Delphine Seyrig (1932–1990) is an icon of 1960s avant-garde cinema. The Lebanese-born French actress starred in films by Alain Resnais, Marguerite Duras, Luis Buñuel, and Chantal Akerman, among others. The first gallery of the exhibition “Defiant Muses: Delphine Seyrig and the Feminist Video Collectives in France in the 1970s and 1980s” documented this background, displaying a collection of film posters, costumes, and production stills from her career. Projected on the far wall was a clip of Resnais’s archly boring masterpiece Last Year at Marienbad (1961), in which Seyrig played the female lead. The rest of the sprawling exhibition, however, focused on Seyrig’s lesser-known work as a feminist filmmaker. In doing so, it explored a little-known history: that of radical feminists in France in the 1970s and ’80s using the newly invented video camera to make outsider films on a range of subjects, from sexism in the media to national liberation struggles.
Swept up in the political unrest of 1968, Seyrig, then in the middle of her acting career, threw herself into feminism. She signed the 1971 Manifesto of the 343, a list of women who had procured an abortion (illegal in France until 1975), and spoke publicly in support of women’s rights. In 1975 she attended filmmaker Carole Roussopoulos’s workshop for women artists on how to make videos with the new Sony Portapak. The two women became friends; and with the translator Ioana Wieder, they formed a filmmaking collective named Les Insoumuses—a portmanteau of the French words for “defiant” and “muses.”
Like similar filmmaking collectives in the United States, such as Videofreex and TVTV, Les Insoumuses used video to excoriate the moving image industry and society at large. They produced rough, DIY-style films characteristic of the rudimentary technology they employed. Some works focus on a single person speaking or reading a text, the camera slowly zooming in and out on the subject. Others détourn footage from TV programs, reframing it with handwritten title cards and voice-overs that poke fun at the sexist content. Working in video allowed the women to create powerful moving images without the infrastructure of a television studio or production company, realms long dominated by men. A quote of Seyrig emblazoned on one gallery wall read: “For me, video meant the chance to make cinema without having to ask anyone for anything.”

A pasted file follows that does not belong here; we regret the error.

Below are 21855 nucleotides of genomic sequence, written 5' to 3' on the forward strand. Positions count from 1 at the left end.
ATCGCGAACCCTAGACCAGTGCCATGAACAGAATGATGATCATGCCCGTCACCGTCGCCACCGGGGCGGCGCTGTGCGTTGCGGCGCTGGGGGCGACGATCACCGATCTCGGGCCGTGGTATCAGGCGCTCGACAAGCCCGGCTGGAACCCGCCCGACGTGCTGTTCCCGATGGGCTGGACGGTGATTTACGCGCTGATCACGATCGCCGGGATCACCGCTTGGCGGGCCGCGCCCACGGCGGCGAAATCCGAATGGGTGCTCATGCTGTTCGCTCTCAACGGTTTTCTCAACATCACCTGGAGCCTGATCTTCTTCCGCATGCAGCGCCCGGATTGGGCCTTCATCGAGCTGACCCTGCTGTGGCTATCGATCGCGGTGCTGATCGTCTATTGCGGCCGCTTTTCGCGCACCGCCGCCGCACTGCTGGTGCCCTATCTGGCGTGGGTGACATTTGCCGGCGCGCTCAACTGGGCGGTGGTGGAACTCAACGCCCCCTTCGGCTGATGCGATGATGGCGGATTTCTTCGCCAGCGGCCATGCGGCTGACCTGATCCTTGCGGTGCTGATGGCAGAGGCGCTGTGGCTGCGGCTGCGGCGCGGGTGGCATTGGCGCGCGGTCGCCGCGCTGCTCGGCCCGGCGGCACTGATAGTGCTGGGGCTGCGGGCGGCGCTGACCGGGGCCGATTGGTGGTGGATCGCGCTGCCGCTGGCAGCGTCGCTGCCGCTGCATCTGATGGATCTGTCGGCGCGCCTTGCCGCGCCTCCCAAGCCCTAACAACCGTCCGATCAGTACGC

The exhibition featured many of the collective’s films, which were projected onto walls or played on old television sets, along with production stills and ephemera. In one 1976 piece, Seyrig reads a French translation of Valerie Solanas’s SCUM Manifesto into a dictation machine while Roussopoulos transcribes at a typewriter. In another, titled Sois belle et tais-toi (Be Pretty and Shut Up, 1976), Seyrig interviews twenty-four French and American actresses about the difficulty of working in the film industry as women. The collective also documented underreported struggles going on at the time. They made a video about a sex workers’ strike in Lyon, as well as several on demonstrations in support of trade unions, political prisoners, and the emerging gay rights movement.
Les Insoumuses made most of their films in the 1970s, but continued to collaborate on and off through the 1980s. In 1982, they took steps to preserve the cultural record of their movement by establishing the Centre Audiovisuel Simone de Beauvoir in Paris, an archive of their work and other feminist audiovisual media. In some ways, “Defiant Muses” was an apotheosis of their efforts to become agents of cultural production, free from social and political constraints. Through this work, Seyrig, who had long been the object of the camera’s powerful gaze, finally became its master.
This article appears under the title “Defiant Muses” in the April 2020 issue, pp. 88–89.